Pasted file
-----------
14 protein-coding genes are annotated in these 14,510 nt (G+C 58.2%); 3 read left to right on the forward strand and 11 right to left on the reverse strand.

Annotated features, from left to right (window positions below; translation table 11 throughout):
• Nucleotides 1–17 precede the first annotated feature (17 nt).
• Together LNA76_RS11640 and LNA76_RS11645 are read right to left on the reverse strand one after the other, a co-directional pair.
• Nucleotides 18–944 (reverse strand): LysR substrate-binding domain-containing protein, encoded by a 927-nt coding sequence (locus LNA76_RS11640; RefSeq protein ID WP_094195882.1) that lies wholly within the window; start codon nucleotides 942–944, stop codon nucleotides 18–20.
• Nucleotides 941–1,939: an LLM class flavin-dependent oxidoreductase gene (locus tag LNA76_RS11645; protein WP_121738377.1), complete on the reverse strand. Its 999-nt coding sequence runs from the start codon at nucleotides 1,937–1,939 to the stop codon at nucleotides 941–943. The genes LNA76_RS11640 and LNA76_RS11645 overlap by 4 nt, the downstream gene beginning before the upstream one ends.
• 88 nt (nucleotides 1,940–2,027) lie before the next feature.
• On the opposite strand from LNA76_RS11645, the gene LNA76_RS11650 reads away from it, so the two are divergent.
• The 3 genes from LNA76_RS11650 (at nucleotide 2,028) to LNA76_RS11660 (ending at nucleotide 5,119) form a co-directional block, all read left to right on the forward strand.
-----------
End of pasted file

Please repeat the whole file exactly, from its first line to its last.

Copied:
14 protein-coding genes are annotated in these 14,510 nt (G+C 58.2%); 3 read left to right on the forward strand and 11 right to left on the reverse strand.

Annotated features, from left to right (window positions below; translation table 11 throughout):
• Nucleotides 1–17 precede the first annotated feature (17 nt).
• Together LNA76_RS11640 and LNA76_RS11645 are read right to left on the reverse strand one after the other, a co-directional pair.
• Nucleotides 18–944 (reverse strand): LysR substrate-binding domain-containing protein, encoded by a 927-nt coding sequence (locus LNA76_RS11640; RefSeq protein ID WP_094195882.1) that lies wholly within the window; start codon nucleotides 942–944, stop codon nucleotides 18–20.
• Nucleotides 941–1,939: an LLM class flavin-dependent oxidoreductase gene (locus tag LNA76_RS11645; protein WP_121738377.1), complete on the reverse strand. Its 999-nt coding sequence runs from the start codon at nucleotides 1,937–1,939 to the stop codon at nucleotides 941–943. The genes LNA76_RS11640 and LNA76_RS11645 overlap by 4 nt, the downstream gene beginning before the upstream one ends.
• 88 nt (nucleotides 1,940–2,027) lie before the next feature.
• On the opposite strand from LNA76_RS11645, the gene LNA76_RS11650 reads away from it, so the two are divergent.
• The 3 genes from LNA76_RS11650 (at nucleotide 2,028) to LNA76_RS11660 (ending at nucleotide 5,119) form a co-directional block, all read left to right on the forward strand.